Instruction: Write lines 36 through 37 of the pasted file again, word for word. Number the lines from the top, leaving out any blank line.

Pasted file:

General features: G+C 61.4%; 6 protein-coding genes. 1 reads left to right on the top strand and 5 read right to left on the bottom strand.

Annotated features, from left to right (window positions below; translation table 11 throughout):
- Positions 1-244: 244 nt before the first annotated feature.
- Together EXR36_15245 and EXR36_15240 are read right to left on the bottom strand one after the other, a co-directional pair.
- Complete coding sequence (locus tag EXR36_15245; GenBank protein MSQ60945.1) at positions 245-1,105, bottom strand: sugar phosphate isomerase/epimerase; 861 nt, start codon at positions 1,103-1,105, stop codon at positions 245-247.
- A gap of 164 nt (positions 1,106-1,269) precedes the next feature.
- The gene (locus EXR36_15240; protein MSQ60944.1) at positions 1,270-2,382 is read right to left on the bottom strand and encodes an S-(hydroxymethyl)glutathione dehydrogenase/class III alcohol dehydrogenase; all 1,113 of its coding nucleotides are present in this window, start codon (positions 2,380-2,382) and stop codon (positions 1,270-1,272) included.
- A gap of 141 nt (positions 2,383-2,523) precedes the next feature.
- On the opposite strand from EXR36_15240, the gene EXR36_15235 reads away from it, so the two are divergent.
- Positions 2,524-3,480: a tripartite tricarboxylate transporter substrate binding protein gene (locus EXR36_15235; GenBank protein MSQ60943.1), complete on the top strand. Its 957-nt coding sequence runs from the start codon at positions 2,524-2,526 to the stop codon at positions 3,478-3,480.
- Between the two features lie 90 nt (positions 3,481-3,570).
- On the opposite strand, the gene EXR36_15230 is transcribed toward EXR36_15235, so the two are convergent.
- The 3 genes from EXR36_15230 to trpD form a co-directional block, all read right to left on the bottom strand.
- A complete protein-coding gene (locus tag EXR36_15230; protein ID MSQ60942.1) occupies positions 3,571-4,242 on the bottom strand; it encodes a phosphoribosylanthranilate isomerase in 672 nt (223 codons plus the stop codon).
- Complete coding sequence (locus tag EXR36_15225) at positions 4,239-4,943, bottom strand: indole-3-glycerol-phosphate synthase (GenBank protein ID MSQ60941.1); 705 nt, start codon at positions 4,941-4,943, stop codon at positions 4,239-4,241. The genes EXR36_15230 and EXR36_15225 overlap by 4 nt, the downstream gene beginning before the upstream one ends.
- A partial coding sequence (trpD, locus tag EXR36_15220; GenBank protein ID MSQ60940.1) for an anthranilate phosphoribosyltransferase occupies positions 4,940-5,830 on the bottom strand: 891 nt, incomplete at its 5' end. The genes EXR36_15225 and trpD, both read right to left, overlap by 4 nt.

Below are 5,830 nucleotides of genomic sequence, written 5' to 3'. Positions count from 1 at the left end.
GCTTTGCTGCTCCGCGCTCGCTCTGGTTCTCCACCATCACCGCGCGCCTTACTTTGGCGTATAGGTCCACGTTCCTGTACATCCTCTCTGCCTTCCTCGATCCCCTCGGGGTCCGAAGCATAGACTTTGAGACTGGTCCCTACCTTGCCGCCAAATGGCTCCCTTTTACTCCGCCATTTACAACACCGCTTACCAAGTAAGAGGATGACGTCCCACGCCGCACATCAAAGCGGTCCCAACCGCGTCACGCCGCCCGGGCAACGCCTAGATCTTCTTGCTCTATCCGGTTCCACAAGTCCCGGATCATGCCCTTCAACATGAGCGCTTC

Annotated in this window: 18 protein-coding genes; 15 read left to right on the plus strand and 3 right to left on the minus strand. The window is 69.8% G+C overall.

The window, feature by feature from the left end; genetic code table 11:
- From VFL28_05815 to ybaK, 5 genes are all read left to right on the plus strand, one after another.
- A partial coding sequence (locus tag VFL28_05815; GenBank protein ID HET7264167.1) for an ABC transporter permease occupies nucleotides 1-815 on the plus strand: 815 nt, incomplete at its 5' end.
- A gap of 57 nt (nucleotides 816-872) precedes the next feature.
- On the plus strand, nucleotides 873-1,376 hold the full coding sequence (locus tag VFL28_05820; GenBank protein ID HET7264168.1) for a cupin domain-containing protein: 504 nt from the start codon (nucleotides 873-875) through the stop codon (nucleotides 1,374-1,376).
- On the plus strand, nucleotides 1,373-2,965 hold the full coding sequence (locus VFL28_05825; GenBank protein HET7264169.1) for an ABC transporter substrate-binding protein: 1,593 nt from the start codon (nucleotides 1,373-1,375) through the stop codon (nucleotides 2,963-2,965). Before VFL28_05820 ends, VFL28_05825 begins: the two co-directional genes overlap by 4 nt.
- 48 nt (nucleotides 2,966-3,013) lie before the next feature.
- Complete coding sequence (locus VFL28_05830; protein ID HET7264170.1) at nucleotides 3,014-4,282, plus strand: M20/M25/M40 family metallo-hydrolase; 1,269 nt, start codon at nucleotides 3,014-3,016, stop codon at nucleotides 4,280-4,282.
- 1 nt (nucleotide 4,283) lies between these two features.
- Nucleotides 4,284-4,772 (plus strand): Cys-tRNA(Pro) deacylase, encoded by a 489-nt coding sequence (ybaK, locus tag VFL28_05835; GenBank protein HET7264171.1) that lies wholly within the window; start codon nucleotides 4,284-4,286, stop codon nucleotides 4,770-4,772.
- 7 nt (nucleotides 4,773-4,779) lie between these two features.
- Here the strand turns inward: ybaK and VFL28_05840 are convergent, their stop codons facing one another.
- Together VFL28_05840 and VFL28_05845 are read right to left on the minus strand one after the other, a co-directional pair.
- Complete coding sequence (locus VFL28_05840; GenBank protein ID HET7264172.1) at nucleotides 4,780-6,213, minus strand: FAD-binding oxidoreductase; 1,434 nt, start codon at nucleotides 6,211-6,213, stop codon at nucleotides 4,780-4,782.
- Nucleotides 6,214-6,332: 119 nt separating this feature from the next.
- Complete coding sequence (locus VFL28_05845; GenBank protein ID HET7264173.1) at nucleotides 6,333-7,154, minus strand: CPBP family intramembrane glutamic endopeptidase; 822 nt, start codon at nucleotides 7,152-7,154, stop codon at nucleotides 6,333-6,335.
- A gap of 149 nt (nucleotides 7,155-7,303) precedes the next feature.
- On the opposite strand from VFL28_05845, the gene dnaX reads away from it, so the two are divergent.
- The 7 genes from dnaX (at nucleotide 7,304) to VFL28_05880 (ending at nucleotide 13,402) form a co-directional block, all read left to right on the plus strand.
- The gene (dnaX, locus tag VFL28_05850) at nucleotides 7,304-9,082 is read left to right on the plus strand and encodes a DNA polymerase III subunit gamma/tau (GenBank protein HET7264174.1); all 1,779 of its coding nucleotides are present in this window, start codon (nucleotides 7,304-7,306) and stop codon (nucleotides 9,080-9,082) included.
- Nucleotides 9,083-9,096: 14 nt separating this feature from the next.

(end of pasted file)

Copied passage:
- A gap of 149 nt (nucleotides 7,155-7,303) precedes the next feature.
- On the opposite strand from VFL28_05845, the gene dnaX reads away from it, so the two are divergent.